Social Security Money Tight? 10 Ways AARP Recommends Saving on Food
The new year isn’t bringing much relief in grocery prices, with the cost of food still sky-high, making it difficult for retirees living on a fixed income to afford food. The Food and Agriculture Organization’s (FAO) food price index averaged 143.7 points in 2022, up 14.3% from 2021, and the highest since records began in 1990, the agency said on Friday, Reuters reported.
The pressure is on retirees to find ways to save on the cost of food, and AARP has come up with 10 ways for them to do just that. Here’s what AARP recommends.
Plan Ahead, Preferably on Friday
Plan out next week’s meals on Friday. This is an ideal day for planning because many stores post their week’s discounts and deals on Friday or on Thursday.
Most major grocery chains have their own tried and true store brands and they can run as much as 25% less than the name-brand version.
Flipp is a free phone app that consolidates retail circulars and enables you to generate a shopping list. You can use Flipp to compare your shopping list to circulars from your local supermarkets to determine which store’s digital coupons will reap the most savings.
Shopping in-store may seem like the cheaper option, but shopping online can actually save you money when you factor in coupon sites such as CouponFollow.com to find deals. You can also get money off first-time deliveries at most major grocery chains and at Instacart.
Use Cash-Back and Points-Earning Apps
When shopping online, remember to plug in apps like FetchRewards, Coupons.com or Ibotta so that your grocery purchases earn points toward gift cards for various shopping options such as Amazon, Target and Walmart.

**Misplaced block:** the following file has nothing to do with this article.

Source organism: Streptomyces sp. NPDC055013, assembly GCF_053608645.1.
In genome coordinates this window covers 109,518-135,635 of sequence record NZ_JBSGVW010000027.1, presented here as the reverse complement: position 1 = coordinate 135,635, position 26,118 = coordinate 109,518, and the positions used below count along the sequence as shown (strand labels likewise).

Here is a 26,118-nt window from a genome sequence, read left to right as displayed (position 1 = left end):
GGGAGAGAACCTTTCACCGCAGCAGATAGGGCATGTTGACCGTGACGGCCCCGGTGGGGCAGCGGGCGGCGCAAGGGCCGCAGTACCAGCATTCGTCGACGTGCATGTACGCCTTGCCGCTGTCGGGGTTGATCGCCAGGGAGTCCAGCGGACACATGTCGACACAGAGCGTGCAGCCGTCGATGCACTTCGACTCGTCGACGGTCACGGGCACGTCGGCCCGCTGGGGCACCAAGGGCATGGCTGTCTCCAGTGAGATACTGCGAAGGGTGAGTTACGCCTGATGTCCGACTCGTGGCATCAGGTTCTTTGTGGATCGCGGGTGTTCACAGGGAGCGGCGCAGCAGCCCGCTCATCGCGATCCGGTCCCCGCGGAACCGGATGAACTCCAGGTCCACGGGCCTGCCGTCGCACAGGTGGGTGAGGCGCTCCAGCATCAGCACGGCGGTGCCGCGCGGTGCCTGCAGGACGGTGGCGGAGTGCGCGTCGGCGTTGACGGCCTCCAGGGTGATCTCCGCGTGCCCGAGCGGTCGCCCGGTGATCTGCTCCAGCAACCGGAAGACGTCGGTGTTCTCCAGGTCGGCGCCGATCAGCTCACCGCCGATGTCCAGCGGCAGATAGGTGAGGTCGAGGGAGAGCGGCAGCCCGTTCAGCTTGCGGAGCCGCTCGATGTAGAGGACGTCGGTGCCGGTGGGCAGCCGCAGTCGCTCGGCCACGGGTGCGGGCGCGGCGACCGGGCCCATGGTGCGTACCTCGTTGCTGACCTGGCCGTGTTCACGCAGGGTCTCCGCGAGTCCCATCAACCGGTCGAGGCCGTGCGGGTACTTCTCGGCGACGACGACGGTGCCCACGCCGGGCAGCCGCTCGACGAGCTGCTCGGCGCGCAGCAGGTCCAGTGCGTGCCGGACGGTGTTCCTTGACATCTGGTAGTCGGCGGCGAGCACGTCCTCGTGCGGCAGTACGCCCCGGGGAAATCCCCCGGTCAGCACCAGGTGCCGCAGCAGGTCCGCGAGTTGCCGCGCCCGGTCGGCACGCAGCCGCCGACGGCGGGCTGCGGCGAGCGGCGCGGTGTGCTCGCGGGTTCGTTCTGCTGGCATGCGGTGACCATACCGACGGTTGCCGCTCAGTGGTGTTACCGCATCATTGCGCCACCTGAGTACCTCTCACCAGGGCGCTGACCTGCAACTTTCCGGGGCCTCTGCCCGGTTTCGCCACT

Use the Best Credit Card for Grocery Shopping
Be sure to shop with a credit card that gives you cashback or other rewards on your grocery purchases.
Buy Ground Chicken Instead of Ground Beef
In the meat category, the cost of ground beef rose more than the cost of ground chicken, so if you’re making a dish that calls for ground beef but ground chicken can get the job done, opt for that.
Have a ‘Pantry Cooking’ Night
Americans throw away 30 to 40% of their food supply. To prevent waste (which is good for both one’s budget and the planet), aim to cook at least one meal a week based entirely on foods taking up space in your refrigerator and/or pantry.
Make an ‘Eat Me First’ Spot in Your Fridge
Too often we let perishables and time-sensitive leftovers go to waste because we forget about them. To prevent this, designate a shelf or bin in your fridge for foods that need to be eaten fast lest they go bad.
If shopping in-store and not buying booze or another controlled substance, opt for the self-checkout. A study conducted by IHL Consulting Group found that people who used self-checkout spent less on impulse purchases.
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